I first heard about Modern Romance from a friend at work when I asked him what his favourite book of all time was. I have a pretty similar taste in most things to him, and since I want to read as many books as possible that I enjoy this year, I thought a good place to start would be to ask his opinion. His response was quite instant: Modern Romance by Aziz Ansari. As soon as he started talking about it, just from his sheer enthusiasm, I got excited to read this thing and I pretty much instantly ordered it online. When it arrived two weeks later, as I was a few chapters deep into another book, I thought I may as well take a cheeky peek into the introduction just to see what it was like. So, I read the introduction. And then I read chapter one. And then I read chapter two. And then I realised it was one o’clock in the morning and I should probably go to bed before I passed out in a pool of my own sweat. (It’s hitting like forty degrees at night here. Help.)
This book is so incredibly entertaining that I couldn’t wait to get home and read it after work each day. It plays out like a stand-up comedy show (no surprise, as Aziz Ansari is first and foremost a stand-up comedian), but at the same time it is one of the most profound and interesting books I have ever read, due to its largely untapped subject, the unusual and until recently changed world of modern romance. Seriously, this book is so entertaining and funny that I read the acknowledgements. The acknowledgements. I don’t know if reading the acknowledgments is something many people usually do, but I usually completely ignore them. I just wanted to hear literally everything this guy had to say.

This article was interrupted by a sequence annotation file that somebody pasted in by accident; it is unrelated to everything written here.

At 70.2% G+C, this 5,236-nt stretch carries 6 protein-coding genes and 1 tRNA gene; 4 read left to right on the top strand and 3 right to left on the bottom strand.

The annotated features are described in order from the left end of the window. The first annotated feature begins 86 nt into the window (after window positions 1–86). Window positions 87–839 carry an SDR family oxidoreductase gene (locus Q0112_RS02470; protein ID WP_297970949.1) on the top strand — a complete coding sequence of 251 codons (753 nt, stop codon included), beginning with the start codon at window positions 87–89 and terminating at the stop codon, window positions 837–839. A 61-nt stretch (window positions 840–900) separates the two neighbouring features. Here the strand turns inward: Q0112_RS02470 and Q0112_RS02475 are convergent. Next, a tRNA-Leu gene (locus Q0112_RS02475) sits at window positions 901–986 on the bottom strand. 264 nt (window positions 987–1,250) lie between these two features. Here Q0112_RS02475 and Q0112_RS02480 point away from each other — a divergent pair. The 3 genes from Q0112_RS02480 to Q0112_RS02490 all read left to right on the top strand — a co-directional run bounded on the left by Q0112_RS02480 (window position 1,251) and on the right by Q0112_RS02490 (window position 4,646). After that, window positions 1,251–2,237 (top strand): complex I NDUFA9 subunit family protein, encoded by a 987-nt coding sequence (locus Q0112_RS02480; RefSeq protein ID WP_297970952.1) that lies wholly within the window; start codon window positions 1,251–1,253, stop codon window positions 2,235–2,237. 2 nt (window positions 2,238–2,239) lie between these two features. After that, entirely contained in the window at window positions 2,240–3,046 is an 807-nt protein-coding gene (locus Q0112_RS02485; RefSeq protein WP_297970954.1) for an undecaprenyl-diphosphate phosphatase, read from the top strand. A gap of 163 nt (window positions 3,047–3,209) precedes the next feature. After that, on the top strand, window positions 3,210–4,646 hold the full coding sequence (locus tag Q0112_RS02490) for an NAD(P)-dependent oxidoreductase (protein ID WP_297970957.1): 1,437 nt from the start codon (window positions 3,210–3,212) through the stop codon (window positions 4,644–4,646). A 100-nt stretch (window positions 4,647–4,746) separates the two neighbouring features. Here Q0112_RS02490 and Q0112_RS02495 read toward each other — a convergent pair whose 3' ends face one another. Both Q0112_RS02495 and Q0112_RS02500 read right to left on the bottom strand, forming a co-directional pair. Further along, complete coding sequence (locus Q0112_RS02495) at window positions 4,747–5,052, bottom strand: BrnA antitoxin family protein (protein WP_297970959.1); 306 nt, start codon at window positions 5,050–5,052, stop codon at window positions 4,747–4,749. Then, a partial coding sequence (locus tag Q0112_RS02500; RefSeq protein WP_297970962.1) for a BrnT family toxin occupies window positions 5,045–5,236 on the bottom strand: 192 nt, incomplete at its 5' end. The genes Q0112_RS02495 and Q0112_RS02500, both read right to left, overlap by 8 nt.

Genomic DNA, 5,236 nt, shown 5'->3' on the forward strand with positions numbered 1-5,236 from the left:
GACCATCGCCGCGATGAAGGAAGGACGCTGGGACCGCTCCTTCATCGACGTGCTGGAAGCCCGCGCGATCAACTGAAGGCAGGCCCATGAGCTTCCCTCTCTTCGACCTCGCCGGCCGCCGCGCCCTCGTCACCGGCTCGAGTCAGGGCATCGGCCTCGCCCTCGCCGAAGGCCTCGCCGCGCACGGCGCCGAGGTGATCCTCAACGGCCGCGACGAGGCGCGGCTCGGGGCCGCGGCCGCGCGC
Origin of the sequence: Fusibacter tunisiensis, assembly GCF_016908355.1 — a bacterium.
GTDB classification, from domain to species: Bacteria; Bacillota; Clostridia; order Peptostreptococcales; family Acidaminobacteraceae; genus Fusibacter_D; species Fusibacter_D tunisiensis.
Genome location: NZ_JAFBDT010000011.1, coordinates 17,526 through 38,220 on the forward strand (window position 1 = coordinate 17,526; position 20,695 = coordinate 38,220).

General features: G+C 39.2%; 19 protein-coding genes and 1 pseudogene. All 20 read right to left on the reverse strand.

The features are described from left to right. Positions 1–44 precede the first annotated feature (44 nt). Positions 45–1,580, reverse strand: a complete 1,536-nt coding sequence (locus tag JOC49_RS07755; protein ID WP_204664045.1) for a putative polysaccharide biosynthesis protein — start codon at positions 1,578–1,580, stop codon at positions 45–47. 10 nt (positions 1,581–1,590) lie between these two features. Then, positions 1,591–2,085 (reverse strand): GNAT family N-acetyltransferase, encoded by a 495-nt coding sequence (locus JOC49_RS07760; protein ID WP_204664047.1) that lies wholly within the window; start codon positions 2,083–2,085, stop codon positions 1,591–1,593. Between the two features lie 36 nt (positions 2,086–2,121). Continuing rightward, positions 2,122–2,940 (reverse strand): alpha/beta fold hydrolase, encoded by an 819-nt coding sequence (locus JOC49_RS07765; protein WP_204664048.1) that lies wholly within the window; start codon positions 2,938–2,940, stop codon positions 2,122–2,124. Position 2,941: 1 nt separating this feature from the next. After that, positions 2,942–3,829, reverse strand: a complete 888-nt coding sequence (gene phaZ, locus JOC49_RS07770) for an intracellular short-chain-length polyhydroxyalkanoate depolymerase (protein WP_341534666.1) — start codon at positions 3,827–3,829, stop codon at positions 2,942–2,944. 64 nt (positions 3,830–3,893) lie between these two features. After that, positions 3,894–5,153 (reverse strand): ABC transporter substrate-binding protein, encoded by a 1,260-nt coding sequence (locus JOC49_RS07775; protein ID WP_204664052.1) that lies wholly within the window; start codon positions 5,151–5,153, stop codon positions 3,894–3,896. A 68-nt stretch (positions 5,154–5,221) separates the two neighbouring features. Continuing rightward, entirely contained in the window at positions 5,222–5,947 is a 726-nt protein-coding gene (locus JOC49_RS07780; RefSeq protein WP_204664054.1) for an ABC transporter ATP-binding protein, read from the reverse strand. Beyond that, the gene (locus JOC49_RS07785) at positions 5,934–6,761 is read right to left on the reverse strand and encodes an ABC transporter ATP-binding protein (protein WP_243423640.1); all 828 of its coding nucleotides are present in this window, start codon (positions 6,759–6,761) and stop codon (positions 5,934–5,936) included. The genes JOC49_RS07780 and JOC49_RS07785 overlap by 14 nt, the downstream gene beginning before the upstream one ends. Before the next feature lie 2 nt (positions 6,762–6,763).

Ansari breaks down the history and development of technology in the last few decades and how it has affected the entire modern perspective on things such as love, marriage, and communication in ways that are both incredibly informative and hilarious. He co-wrote this case study with Eric Klinenberg, a sociologist he approached to conduct research with and consult on the science behind the matter and together they have created what appears to be no less than an absolute dream team. Ansari’s conversational and witty tone throughout the book coupled with Klinenberg’s extensive knowledge is what really makes this book something special. There is not a single chapter in here that I did not find incredibly interesting, even sections I did not expect to benefit from reading, such as the chapter ‘International Investigations of Love’, I finished having gained something.
I got a lot out of this book. One minute it had me laughing my ass off as Ansari goes onto a tangent about monster trucks, and the next minute it had me genuinely considering my own current situation and mindset in relation to what was being said. In the chapter ‘Choice and Options’, he investigates the recent abundance of opportunity that technology has provided us with in order to find a potential partner, and explores the possible ramifications caused by this. It is a fascinating perspective on the culture that has emerged in a response to the digital age, and all the while being extremely profound, Ansari somehow still manages to include a very entertaining tangent about Mexican food.
This book actually changed a lot of my perceptions on some things, as well as supported some ideas that I had begun to form and helped me articulate them. I’m excited to read this one again as it is full of a lot of resources and notes that I think would be interesting to read and further what Ansari has made an excellent investigation on. Just as my friend recommended me this book almost instantly, I would also suggest this to anyone interested in something that is both hilarious from start to finish, and also insightful in how the modern age of texting, social media and online dating has affected even the notion behind the meaning of the word ‘Romance’.